A day off, a barbecue and fireworks? A celebration of who we are as a nation? A day of mourning and invasion? A celebration of survival?
Australians hold many different views on what 26 January means to them.
We welcome your comments in the online forum below
For many Aboriginal and Torres Strait Islander people, it isn’t a day for celebration. Instead, 26 January represents a day on which their way of life was invaded and changed forever.
For others, it is Survival Day, and a celebration of the survival of people and culture, and the continuous contributions Aboriginal and Torres Strait Islander people make to Australia.
On the eve of 26 January 2014, and in the spirit of reconciliation, we would like to recognise these differences and ask you to reflect on how we can create a day all Australians can celebrate.
On this day in…
From around 40,000 BC the continuing culture and traditions of Aboriginal and Torres Strait Islander peoples flourishes across the country.
1788 The First Fleet lands on Australian shores, and Captain Phillip raises the Union Jack as a symbol of British occupation.
1818 26 January is first recognised as a public holiday in NSW to mark the 30th anniversary of British settlement.
1938 Re-enactments of the First Fleet landing are held in Sydney, including the removal of a group of Aboriginal people. This practice of re-enactment continued until 1988, when the NSW government demanded it stop.
1938 Aboriginal activists hold a ‘Day of Mourning’ aimed at securing national citizenship and equal status for Aboriginal and Torres Strait Islander peoples.
1968 Lionel Rose becomes the first Aboriginal Australian to be named Australian of the Year. At the time he noted, “One hundred and eighty-two years ago one of my mob would have been a dead cert for this.”
1972 The Aboriginal Tent Embassy is established on the lawns of Parliament House, Canberra, in reaction to Prime Minister William McMahon’s Aboriginal policy.
1988 The Aboriginal community stage a massive march for Freedom, Justice and Hope in Sydney, followed by the Bondi pavilion concert that preceded the Survival Day Concerts. 1988 was named a “Year of Mourning” for Aboriginal people, and also regarded as a celebration of survival.
1992 The first Survival Day concert is held in Sydney.
2000 Dr Lowitja O’Donoghue, a member of the Yunkunytjatjara peoples of Central Australia, delivers the annual Australia Day address and calls for a conversation on changing the date of Australia Day.
2014 Townsville Council will for the first time officially celebrate both Survival Day (on 24 January) and Australia Day (on 26 January).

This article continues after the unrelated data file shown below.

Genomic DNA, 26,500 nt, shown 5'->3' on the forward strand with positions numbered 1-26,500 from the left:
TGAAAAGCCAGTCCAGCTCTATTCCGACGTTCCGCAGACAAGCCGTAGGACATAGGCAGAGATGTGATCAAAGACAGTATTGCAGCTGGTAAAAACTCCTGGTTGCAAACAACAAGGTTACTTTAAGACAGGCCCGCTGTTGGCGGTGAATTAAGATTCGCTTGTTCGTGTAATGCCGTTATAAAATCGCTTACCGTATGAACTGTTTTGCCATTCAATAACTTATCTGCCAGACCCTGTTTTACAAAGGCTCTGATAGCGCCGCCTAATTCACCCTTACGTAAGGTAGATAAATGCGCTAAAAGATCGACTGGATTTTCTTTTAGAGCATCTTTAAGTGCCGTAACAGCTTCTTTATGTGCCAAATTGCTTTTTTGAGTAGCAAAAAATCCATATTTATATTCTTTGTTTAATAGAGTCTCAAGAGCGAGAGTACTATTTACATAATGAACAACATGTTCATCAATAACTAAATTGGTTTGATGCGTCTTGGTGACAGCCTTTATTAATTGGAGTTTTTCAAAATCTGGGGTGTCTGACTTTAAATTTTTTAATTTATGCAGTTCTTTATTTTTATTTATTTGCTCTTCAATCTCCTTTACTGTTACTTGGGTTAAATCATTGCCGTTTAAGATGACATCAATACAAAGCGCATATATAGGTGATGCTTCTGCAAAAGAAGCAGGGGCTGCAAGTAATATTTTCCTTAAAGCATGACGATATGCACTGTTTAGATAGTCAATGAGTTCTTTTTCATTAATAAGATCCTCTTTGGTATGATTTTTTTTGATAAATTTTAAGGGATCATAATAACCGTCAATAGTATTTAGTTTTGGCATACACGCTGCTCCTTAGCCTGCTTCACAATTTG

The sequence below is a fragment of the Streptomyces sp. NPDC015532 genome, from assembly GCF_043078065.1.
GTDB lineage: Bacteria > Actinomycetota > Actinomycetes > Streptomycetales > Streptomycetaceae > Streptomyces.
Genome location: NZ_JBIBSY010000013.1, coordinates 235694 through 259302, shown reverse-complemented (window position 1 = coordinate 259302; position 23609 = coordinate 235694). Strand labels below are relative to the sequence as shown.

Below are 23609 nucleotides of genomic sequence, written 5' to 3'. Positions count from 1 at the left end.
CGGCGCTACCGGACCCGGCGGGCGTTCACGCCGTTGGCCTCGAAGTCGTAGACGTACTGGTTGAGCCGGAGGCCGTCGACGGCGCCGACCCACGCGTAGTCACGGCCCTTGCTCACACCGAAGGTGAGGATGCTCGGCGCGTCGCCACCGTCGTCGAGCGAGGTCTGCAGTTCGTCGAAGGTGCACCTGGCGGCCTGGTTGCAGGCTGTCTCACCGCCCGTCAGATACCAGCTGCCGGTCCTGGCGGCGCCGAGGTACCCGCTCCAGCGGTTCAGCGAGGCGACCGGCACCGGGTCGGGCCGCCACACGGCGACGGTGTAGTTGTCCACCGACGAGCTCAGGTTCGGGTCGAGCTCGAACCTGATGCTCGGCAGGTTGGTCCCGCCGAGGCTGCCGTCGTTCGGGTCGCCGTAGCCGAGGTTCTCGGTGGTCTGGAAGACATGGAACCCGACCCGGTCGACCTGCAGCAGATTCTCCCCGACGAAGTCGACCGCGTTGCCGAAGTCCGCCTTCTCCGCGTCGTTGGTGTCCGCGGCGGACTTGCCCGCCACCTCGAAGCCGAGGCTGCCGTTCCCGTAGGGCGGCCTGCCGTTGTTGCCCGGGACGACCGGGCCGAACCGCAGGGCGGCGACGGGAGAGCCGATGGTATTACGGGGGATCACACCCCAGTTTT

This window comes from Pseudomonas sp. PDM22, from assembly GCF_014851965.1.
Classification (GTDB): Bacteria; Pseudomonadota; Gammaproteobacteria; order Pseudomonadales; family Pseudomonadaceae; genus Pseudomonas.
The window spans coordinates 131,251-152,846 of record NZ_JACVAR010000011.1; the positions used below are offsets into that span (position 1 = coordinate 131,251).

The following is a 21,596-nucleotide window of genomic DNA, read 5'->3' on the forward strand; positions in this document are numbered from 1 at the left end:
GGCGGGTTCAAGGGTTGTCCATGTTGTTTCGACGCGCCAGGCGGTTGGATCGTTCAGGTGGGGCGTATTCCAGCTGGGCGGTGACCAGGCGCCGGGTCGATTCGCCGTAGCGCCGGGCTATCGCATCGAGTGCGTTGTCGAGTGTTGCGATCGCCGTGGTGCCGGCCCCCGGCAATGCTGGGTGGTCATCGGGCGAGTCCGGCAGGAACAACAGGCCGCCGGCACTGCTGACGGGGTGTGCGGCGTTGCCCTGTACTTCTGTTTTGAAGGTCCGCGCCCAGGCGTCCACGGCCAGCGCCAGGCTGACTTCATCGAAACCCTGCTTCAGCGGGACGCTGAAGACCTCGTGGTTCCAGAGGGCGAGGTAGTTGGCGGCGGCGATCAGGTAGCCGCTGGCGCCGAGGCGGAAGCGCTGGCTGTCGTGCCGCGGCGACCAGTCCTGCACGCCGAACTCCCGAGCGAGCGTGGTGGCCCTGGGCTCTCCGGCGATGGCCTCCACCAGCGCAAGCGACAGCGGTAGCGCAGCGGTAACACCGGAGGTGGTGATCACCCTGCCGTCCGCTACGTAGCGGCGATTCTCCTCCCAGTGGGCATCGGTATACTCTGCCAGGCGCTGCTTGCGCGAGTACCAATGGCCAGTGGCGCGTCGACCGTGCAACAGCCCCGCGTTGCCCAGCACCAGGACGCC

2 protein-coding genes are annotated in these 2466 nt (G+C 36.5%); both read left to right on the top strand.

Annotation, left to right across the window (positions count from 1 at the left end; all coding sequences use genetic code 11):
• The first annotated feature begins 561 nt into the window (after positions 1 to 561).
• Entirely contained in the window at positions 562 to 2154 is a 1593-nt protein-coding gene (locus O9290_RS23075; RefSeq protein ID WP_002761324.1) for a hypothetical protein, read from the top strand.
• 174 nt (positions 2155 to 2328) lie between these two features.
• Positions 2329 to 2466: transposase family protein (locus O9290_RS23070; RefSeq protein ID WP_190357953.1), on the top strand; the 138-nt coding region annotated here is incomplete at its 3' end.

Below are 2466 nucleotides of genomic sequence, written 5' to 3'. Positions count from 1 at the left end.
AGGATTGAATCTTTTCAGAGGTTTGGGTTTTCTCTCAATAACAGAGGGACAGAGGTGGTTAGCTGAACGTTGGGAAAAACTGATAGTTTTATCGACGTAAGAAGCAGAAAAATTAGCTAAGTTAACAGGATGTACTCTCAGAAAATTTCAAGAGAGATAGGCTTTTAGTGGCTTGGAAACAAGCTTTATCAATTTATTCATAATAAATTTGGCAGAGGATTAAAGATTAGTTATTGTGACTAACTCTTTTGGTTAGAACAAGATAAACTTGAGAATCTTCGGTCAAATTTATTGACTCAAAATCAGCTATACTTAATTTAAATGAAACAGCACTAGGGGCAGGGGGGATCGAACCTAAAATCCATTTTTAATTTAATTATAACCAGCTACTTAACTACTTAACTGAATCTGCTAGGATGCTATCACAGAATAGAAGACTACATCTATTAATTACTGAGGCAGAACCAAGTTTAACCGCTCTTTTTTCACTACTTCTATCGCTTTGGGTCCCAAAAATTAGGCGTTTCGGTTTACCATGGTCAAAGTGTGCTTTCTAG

Some quick statistics
15,000 Australians attended the Freedom, Justice and Hope march in 1988 to celebrate the survival of Aboriginal people and culture.
Around 16,000 people attend the Yabun festival—the single largest Indigenous festival in Australia, and one of the most important music events in the country—in Sydney to mark 26 January each year.
8 Aboriginal and Torres Strait Islander people have been awarded Australian of the Year since the award began in 1960.
In 2014, there are 14 Aboriginal and Torres Strait Islander state and territory finalists for the Australian of the Year Awards.
Meet…the Saltwater Freshwater Festival
Each year on 26 January the Saltwater Freshwater Festival showcases the living Aboriginal culture of NSW’s mid-North Coast and extends an invitation for everyone to come together on Australia Day to celebrate Aboriginal culture. It is one example of many events around the country bringing people together in the spirit of reconciliation on Australia Day.
Watch Mick Dodson accepting his 2009 Australian of the Year award, espousing his hope for all Australians to work for reconciliation
What they said
“For me, the most important first step to reconciliation is dialogue. For me, this means participating in mainstream national events and ensuring that the Indigenous voice is heard…I would however make a strong plea for a change of date. Let us find a day on which we can all feel included, in which we can all participate equally, and can celebrate with pride our common Australian identity.”
“The great majority of Indigenous people want to live in one Australia; want to share in its destiny; want to participate in and contribute to its progress; but at the same time, want the recognition and respect that their status and millennia-old civilisation so clearly warrant.”
“It is one thing to acknowledge the fact of invasion; it is quite another to celebrate it.”
“For [Aboriginal and Torres Strait Islanders], it must be a day of disaster.”
Attend or volunteer at the Saltwater Freshwater Festival at Kempsey on the mid-North Coast of NSW.
Change your view on Australia Day by seeing an event different to the traditional barbeque or fireworks, such as attending the Yabun Festival in Sydney, or a Survival Day concert in Melbourne, Adelaide or Perth.
Read Dr Lowitja O’Donoghue’s Australia Day address in 2000, discussing how it is possible to both celebrate being Australian, while acknowledging and seeking to address the wrongs done to Aboriginal and Torres Strait Islanders in the past.
Check out the nominations for the 2014 Australian of the Year, or nominate someone for the 2015 Australian of the Year Awards.
Reconciliation Australia would like to thank the National Australia Day Council, the Saltwater Freshwater Alliance and Gadigal Information Service for their assistance in developing this factsheet.